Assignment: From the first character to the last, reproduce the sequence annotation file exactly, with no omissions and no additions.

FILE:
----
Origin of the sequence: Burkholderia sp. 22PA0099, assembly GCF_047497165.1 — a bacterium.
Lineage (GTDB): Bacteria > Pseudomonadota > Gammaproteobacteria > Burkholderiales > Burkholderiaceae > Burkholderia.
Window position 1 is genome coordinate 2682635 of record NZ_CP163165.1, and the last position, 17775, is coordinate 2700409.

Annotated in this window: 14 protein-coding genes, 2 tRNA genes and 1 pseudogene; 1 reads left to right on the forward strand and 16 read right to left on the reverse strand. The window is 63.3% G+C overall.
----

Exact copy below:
Origin of the sequence: Burkholderia sp. 22PA0099, assembly GCF_047497165.1 — a bacterium.
Lineage (GTDB): Bacteria > Pseudomonadota > Gammaproteobacteria > Burkholderiales > Burkholderiaceae > Burkholderia.
Window position 1 is genome coordinate 2682635 of record NZ_CP163165.1, and the last position, 17775, is coordinate 2700409.

Annotated in this window: 14 protein-coding genes, 2 tRNA genes and 1 pseudogene; 1 reads left to right on the forward strand and 16 read right to left on the reverse strand. The window is 63.3% G+C overall.